How to Remove a Stain Using Frequency Separation in Photoshop

If you photograph events or weddings, you will probably end up with a guest who spilled something distracting on their clothing at some point. This excellent video tutorial will show you how you can use frequency separation in Photoshop to remove the stain without affecting the underlying texture, patterns, or folds of the clothing. 

Coming to you from Unmesh Dinda from PiXimperfect, this excellent video tutorial will show you how to use frequency separation to get rid of a stain on someone's clothing. Typically, frequency separation is used to separate texture from color and luminance, allowing one to work on retouching blemishes (high frequency layer) without affecting underlying skin tones (low frequency layer). However, with texture separated from color, there is no reason one can't work on the low frequency layer instead. This is the idea behind this technique, where you will work on replacing color without touching texture and other fine detail. This can make your life a lot easier, as clothing often has a lot of fine textures that curve and change direction with the folds of the fabric, which can make it quite a pain to clone convincingly. Check out the video above for the full rundown from Dinda.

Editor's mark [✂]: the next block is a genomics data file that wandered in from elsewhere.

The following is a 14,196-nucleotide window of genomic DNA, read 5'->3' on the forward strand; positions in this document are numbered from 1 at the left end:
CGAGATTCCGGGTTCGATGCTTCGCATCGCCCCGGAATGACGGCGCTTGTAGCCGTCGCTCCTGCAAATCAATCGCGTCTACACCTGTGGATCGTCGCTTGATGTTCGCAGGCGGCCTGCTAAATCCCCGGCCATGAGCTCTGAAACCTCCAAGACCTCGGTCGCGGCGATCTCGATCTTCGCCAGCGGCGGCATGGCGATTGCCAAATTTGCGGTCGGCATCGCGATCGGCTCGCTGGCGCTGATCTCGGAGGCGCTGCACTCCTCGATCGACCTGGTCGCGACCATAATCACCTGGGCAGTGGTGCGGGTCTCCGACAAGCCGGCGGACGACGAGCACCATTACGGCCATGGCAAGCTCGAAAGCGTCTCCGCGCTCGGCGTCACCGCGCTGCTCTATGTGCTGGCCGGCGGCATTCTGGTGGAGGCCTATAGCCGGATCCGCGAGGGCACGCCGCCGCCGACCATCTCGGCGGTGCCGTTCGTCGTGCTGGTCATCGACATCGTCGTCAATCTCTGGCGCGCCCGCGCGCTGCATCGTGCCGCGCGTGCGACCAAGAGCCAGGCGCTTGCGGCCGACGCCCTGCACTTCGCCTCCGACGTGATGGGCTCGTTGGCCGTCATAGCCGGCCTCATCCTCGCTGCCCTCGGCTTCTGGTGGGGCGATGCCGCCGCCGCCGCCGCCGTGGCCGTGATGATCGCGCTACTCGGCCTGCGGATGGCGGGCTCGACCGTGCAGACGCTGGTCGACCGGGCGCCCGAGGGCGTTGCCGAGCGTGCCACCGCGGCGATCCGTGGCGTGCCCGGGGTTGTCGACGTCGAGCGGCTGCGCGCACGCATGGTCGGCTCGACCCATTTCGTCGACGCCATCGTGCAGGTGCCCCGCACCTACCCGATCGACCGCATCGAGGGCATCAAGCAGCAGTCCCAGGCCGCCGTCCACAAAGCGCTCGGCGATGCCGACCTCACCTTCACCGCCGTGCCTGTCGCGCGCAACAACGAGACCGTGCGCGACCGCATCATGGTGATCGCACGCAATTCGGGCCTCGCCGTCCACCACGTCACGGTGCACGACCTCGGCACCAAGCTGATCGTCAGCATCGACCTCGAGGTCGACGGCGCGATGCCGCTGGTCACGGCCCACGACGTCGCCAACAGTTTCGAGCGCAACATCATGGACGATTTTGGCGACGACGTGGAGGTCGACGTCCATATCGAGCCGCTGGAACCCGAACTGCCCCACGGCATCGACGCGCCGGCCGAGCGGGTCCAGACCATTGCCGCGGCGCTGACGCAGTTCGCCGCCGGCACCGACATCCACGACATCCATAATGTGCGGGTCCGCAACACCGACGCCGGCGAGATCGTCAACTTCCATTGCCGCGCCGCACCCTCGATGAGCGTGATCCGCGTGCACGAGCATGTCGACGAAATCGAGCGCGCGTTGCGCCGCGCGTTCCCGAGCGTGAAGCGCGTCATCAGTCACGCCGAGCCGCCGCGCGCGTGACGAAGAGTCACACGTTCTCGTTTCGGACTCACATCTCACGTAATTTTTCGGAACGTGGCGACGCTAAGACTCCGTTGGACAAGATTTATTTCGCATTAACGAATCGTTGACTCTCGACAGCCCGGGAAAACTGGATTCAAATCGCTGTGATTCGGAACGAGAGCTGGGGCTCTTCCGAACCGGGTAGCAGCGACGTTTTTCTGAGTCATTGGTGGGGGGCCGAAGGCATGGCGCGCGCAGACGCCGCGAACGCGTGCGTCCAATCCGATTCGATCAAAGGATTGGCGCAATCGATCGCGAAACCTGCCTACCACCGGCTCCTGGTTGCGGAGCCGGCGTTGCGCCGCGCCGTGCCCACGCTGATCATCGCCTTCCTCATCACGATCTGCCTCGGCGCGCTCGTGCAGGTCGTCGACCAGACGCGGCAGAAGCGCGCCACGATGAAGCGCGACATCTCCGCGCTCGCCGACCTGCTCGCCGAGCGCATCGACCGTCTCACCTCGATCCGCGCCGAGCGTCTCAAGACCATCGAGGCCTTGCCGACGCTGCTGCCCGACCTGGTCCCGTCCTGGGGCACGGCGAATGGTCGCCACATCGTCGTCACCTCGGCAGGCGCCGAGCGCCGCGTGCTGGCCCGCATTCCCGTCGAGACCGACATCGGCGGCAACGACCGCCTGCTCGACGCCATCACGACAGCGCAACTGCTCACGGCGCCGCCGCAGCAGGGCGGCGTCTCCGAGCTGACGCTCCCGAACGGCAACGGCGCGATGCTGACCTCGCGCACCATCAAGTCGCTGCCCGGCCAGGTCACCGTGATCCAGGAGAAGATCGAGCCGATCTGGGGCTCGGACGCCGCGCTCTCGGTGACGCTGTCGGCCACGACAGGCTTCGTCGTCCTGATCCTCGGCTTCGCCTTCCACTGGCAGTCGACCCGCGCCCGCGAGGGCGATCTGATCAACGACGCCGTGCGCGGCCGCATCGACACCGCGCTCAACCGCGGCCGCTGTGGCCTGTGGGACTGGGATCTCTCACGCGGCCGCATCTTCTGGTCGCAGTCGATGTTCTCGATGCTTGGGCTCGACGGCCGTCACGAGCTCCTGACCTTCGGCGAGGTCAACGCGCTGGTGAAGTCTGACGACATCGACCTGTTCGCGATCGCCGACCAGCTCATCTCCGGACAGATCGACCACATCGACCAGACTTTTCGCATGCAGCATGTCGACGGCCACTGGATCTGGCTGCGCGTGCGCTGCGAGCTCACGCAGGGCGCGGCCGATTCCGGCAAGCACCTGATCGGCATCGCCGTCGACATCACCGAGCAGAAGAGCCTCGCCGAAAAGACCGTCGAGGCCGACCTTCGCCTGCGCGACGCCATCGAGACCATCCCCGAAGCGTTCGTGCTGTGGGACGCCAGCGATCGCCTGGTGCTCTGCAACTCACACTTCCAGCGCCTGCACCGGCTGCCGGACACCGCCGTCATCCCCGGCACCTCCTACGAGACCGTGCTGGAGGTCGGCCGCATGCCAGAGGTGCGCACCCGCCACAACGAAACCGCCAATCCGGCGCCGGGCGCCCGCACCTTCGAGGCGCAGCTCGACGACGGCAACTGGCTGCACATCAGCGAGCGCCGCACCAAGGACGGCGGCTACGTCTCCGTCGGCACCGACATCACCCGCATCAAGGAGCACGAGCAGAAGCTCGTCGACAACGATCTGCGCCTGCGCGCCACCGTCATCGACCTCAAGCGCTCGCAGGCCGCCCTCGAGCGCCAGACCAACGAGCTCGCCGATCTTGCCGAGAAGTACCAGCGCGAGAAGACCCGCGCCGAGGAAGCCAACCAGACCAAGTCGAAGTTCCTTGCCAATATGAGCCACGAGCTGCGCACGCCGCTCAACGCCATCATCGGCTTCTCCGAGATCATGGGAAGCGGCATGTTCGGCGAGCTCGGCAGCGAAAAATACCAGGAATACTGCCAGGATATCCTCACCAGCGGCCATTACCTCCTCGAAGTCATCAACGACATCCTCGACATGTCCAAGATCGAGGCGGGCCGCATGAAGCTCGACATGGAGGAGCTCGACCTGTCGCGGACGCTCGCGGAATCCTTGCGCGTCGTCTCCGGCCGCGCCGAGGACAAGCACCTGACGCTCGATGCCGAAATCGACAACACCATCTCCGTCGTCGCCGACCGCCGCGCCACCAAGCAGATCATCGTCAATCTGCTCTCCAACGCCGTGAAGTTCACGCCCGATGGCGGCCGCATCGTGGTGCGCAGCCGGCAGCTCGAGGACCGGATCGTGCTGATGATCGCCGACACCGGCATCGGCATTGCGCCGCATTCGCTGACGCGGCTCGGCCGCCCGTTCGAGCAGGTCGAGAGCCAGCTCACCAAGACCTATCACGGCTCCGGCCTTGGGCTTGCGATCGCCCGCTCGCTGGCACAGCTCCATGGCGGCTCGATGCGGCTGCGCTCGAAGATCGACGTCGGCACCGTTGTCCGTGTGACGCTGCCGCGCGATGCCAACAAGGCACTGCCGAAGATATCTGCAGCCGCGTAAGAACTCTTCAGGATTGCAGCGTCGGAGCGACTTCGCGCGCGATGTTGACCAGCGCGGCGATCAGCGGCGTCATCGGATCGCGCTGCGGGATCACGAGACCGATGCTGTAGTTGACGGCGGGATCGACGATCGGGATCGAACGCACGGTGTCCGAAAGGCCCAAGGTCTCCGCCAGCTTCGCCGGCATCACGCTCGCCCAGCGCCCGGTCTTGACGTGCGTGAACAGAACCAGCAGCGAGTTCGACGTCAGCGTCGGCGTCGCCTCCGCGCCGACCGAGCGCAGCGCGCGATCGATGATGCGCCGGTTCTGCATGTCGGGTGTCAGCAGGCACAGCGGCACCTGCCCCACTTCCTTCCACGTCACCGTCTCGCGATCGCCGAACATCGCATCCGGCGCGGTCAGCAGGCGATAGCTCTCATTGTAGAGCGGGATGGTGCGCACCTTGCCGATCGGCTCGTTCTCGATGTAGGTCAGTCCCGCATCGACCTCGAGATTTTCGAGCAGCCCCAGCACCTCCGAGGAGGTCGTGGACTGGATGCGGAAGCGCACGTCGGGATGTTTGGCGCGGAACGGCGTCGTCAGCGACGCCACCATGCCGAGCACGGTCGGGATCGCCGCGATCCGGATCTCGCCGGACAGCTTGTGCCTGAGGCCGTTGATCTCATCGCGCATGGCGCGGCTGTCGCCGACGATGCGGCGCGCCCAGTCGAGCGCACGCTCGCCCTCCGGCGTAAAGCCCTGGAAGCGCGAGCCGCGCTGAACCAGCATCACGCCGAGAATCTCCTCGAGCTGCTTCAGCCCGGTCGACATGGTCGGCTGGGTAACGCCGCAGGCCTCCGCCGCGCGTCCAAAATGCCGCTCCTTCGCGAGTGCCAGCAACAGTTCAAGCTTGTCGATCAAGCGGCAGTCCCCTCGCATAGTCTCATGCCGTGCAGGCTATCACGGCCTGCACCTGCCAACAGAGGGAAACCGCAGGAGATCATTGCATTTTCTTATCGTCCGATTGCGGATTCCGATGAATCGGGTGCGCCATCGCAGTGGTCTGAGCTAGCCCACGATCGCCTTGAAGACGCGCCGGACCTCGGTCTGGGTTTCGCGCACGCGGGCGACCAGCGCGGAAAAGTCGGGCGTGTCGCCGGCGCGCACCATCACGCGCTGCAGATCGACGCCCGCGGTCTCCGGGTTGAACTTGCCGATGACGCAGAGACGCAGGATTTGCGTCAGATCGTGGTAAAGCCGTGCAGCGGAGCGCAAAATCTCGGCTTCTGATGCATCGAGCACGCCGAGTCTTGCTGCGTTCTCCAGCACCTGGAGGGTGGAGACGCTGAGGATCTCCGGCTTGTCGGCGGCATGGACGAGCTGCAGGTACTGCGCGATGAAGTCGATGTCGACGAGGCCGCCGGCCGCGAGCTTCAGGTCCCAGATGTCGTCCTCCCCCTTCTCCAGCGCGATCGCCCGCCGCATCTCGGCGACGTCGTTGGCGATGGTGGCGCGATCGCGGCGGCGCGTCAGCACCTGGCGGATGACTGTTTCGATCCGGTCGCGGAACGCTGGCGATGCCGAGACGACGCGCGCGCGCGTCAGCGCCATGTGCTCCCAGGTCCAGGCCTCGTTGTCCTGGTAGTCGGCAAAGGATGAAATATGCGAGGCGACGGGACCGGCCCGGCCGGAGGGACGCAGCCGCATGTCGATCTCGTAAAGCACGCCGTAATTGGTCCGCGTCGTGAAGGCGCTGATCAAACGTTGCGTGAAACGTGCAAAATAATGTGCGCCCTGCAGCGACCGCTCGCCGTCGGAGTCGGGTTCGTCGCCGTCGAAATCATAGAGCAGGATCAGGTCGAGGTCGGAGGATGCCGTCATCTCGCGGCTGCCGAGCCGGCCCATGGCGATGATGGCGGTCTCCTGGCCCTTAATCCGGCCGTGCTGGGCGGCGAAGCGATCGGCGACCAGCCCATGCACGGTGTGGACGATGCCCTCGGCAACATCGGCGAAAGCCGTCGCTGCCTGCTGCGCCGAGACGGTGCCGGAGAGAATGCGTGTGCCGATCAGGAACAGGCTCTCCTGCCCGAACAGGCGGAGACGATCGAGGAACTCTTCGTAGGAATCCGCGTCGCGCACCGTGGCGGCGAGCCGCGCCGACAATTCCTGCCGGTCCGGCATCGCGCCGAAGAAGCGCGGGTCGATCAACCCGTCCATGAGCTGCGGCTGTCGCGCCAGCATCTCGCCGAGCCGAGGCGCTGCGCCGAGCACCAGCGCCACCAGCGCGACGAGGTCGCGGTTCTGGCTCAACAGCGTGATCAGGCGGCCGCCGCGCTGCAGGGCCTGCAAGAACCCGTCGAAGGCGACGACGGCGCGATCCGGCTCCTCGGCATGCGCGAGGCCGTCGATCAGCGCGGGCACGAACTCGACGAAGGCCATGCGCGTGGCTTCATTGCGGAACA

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1 Comment

Luke Adams's picture

”Typically, frequency separation is used to separate texture from color and luminance, allowing one to work on retouching blemishes (high frequency layer) without affecting underlying skin tones (low frequency layer).“

Really? Not that you can’t work on the texture but I’ve never known that to be the “typical” use. I’ve always known the raison d’être of frequency separation to be about changing the color (ex. balancing skin tones) without affecting the underlying texture. Retouching without destroying texture.